Tag Archives: Colonial Georgia

Ruins of Wormsloe, 1740s, Savannah

Noble Jones was one of the original settlers of Georgia, coming to the colony with General James Oglethorpe in 1733. He applied for a land grant on the southern end of the Isle of Hope but the grant wasn’t formally approved by George II until 1756. Construction on the fortified tabby-and-wood house began around 1739 and was completed around 1745. The fortifications were seen as a necessary foil for a potential Spanish invasion.

Jones named the plantation Wormslow. It was originally thought that this was a reference to the silkworms that optimistic early colonists hoped would make Georgia a leading producer of silk, but in fact it was a prominent place name in the English-Welsh borderlands from which the Joneses came to the New World.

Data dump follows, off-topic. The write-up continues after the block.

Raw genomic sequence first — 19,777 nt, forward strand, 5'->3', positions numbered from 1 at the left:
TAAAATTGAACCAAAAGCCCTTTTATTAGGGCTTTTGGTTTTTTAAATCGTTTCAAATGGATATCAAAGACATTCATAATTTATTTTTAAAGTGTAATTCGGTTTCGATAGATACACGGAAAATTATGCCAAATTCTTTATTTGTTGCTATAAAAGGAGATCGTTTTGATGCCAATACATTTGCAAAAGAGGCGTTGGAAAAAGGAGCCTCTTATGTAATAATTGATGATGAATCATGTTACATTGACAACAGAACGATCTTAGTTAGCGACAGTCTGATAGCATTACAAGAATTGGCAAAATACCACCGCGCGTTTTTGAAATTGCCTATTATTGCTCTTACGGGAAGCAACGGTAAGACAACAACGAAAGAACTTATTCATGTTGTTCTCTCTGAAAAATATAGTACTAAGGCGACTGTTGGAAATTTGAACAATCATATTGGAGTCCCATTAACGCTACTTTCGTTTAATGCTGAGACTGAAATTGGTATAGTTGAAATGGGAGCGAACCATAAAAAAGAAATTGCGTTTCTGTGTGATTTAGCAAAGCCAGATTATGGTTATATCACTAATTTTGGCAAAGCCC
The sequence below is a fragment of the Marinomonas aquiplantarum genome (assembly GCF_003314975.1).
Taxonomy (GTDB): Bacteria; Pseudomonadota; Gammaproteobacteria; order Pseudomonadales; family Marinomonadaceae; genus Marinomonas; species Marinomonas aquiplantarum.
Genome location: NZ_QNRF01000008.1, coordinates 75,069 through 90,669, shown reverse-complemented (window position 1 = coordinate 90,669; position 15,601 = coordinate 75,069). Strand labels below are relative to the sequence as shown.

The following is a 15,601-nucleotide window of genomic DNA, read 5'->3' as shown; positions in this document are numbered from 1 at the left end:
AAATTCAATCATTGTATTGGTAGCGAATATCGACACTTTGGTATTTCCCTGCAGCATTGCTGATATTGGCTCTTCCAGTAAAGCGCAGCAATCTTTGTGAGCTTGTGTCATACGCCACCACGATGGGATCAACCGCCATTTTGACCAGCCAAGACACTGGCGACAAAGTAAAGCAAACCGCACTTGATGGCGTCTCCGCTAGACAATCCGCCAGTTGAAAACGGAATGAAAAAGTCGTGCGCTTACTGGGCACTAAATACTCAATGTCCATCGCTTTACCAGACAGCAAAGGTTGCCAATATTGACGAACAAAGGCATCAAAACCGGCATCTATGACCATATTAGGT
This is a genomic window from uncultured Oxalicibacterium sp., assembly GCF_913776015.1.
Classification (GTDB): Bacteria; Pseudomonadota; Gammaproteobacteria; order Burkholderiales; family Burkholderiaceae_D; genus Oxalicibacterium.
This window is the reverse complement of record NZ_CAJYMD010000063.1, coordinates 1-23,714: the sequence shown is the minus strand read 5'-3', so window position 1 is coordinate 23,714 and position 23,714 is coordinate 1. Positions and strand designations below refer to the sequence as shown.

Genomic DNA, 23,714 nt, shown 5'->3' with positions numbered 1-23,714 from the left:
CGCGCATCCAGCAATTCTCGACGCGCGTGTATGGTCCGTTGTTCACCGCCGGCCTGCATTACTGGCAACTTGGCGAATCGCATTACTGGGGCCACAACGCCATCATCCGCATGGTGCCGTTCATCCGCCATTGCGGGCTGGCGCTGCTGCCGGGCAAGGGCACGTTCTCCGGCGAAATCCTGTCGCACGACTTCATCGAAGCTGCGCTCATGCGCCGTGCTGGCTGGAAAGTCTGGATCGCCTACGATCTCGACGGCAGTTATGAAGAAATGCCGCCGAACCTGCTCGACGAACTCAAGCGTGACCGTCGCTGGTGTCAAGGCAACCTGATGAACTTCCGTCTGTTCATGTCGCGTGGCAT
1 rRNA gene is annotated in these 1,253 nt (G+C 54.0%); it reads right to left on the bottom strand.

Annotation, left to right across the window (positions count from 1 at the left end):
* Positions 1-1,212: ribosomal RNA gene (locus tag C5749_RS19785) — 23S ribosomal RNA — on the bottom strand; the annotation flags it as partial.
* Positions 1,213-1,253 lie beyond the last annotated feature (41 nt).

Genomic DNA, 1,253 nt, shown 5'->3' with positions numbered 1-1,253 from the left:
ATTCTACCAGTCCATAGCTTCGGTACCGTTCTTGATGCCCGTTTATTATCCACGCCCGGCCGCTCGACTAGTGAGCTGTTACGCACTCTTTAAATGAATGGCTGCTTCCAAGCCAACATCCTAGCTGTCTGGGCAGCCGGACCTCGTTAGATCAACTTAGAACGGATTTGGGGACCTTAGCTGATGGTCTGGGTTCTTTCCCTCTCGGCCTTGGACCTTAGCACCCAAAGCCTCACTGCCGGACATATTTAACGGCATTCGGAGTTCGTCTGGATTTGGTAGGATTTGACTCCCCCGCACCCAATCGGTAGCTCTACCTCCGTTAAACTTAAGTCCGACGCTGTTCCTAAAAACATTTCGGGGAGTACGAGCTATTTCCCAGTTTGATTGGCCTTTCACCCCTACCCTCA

Noble’s son, Noble Wimberly Jones (c. 1723-1805) was the next owner and spent little time at the estate, preferring life in the city of Savannah. His sister, Mary Jones Bulloch also had a life estate in the property. The ruins of the first house remain today as material evidence of Georgia’s earliest days.

In contrast to his loyalist father, Noble W. Jones was a Whig, and after service in the provincial and state legislature pursued a career in medicine. He was elected to the Continental Congress but was unable to serve. Still, his dedication to the cause of revolution earned him the moniker “Morning Star of Liberty”.